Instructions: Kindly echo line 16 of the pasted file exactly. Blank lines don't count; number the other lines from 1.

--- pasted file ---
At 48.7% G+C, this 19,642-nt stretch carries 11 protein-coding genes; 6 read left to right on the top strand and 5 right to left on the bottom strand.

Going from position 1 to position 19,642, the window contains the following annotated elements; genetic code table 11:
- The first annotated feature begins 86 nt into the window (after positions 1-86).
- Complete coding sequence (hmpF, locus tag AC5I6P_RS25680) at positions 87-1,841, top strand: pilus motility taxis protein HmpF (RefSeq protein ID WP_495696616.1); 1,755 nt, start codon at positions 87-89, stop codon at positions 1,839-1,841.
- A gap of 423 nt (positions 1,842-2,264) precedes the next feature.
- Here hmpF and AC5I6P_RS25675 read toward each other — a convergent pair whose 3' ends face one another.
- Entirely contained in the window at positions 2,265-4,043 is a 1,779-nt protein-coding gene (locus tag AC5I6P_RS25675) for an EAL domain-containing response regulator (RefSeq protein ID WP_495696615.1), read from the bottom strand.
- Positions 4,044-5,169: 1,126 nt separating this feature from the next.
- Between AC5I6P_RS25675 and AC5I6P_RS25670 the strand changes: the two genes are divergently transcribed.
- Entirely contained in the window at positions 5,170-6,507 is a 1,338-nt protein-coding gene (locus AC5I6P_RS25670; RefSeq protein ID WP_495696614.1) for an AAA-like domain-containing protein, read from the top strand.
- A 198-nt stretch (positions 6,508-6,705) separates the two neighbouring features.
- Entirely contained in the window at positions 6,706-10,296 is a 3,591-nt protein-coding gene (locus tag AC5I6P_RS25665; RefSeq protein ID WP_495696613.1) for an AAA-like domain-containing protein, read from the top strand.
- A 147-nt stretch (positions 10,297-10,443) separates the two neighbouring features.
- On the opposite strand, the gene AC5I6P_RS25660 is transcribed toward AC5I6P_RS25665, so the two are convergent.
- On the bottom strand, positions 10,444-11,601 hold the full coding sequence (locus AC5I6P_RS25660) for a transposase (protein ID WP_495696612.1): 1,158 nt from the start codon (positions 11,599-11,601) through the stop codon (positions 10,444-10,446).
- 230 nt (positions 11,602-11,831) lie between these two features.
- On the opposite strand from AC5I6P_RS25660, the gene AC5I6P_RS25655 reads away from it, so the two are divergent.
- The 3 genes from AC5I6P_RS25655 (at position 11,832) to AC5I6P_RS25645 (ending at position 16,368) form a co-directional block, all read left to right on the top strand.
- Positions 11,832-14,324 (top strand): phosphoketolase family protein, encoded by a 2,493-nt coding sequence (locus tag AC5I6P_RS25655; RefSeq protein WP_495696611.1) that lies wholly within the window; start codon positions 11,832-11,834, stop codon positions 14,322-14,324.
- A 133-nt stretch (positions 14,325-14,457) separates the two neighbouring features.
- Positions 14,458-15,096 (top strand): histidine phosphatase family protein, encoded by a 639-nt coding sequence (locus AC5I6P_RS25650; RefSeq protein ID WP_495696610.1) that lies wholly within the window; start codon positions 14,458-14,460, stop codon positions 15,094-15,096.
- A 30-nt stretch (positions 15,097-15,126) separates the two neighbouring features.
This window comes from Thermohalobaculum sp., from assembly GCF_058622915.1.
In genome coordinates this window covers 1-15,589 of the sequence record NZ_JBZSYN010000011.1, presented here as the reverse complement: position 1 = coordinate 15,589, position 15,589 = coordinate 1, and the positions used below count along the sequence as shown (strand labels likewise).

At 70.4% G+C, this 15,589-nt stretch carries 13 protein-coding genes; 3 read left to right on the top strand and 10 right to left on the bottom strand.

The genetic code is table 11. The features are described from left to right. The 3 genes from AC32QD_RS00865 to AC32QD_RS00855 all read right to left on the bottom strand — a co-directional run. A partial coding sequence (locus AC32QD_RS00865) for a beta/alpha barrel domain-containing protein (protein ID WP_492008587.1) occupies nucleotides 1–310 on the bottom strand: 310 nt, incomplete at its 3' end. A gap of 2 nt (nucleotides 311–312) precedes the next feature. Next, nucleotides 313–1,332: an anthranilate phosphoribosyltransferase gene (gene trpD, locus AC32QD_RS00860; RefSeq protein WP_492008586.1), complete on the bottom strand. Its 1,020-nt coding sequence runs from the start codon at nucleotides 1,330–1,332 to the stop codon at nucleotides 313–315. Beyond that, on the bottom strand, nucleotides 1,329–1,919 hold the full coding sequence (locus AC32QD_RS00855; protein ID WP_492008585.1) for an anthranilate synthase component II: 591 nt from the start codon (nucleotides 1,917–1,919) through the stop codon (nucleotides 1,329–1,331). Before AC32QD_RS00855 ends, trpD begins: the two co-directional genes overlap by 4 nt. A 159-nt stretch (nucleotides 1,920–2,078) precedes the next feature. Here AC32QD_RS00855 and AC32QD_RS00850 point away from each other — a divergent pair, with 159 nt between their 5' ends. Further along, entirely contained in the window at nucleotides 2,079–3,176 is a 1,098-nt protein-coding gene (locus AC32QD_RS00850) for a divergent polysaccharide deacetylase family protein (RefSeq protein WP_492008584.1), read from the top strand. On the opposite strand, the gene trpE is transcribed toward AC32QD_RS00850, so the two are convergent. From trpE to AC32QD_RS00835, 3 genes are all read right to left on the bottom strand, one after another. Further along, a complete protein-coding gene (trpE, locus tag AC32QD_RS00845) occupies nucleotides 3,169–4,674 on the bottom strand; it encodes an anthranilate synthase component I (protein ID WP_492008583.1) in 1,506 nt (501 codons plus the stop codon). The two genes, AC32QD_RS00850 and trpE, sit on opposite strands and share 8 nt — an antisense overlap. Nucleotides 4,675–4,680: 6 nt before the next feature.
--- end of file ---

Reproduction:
- 230 nt (positions 11,602-11,831) lie between these two features.